PG: That’s a great question. I gently disagree with your characterization of where Marx believed that norm was located. I’ll use a much-abused term and say that Marx was more of a humanist than that, and less of an institutionalist. In Capital (1867) we can see that Marx wants to document human suffering; he wants to focus our attention on the scandalous exploitation that occurs in the course of the average workday. Despite what Louis Althusser may have argued, there are moving passages in Capital that demonstrate Marx’s humanistic outrage and reflect his career as a journalist. One can also look at Engels on working-class Manchester. Both are instances of what you might call “ethical ethnography.” Marx thought that the International Workingmen’s Association was charged with the task of articulating the normative claims embodied in daily experience and then giving them an effective political structure. Adorno shares a fair bit with that model. Adorno’s immanent critique of bourgeois experience is alert to the dialectic between happiness and suffering that structures daily life. It’s one of the reasons why Minima Moralia might be his most successful book: it shows us the intermingling of happiness and suffering. It is an attempt to mobilize our sense of the everyday on behalf of a social critique. Of course, Adorno was not an effective thinker about political institutions.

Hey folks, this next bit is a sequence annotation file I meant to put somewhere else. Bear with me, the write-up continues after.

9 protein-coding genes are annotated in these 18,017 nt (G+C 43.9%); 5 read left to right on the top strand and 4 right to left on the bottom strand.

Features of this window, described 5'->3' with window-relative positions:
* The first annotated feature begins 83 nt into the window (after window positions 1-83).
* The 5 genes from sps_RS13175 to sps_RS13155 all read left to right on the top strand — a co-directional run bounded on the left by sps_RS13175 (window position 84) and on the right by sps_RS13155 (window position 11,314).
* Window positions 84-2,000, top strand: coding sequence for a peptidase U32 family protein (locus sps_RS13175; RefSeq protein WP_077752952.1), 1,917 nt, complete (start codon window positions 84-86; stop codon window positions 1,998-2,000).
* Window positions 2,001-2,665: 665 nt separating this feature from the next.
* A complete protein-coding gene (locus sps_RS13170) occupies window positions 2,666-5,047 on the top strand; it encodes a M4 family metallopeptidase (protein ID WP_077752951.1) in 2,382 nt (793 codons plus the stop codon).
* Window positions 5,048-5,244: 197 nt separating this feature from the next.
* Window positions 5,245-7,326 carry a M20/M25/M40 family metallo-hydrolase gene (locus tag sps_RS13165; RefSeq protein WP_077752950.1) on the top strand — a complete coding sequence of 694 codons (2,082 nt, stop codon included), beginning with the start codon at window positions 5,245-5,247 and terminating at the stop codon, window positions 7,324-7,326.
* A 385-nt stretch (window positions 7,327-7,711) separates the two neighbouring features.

The reason I disagree with you has to do with how we read Marx, and with how we read the purposes of Leftist theory today. There’s a danger that haunts Leftist theory, which is a certain kind of theoreticism and factionalism where the Left becomes so consumed with its own habit of criticizing and correcting other theorists on the Left that it loses sight of the widespread suffering it is supposed to remedy. We therefore fall into the habit that Marx himself ridiculed under the name of “critique of critical criticism.” Marx recognized the danger that Left intellectuals would grow obsessed with their own purity. Most of us in the U.S. are aware that this is a real danger in Leftist discourse. There’s also the danger in insisting upon purity in ideological posture and moral language. Universities are full of goodwill, but they are also too often caught up in a game of moral scrutiny where the point is to catch out another person at a transgression that you find unacceptable. If we continue to pursue this strategy, we’re going to end up in a circular firing squad.

SW: Marx recognized that danger, and yet he regularly wrote excoriating criticism of other Leftist texts.

PG: Oh yeah. E.g., his “Critique of the Gotha Programme” (1875). It’s bracing and intellectually moving. But it’s also preening and self-satisfied.

SW: Maybe so. But I wasn’t thinking about Marx’s polemicizing so much as what I would characterize as his identification of the radical labor and socialist movements as embodying the normative moment of capitalism, as manifesting the contradictions of capitalism that point beyond themselves, in however constrained a form. He takes up the Left itself as an object of critique insofar as it expresses the norm of freedom, and the immanent critique of that expression constitutes the condition of possibility for his articulation of socialism.

PG: That’s a great point. It may be that we differ as to what historical possibilities there are for that kind of unified Left political movement.

SW: That’s precisely what I'm asking about. I’m not sure that I have any definitive sense of to what degree or in what form such possibilities exist today.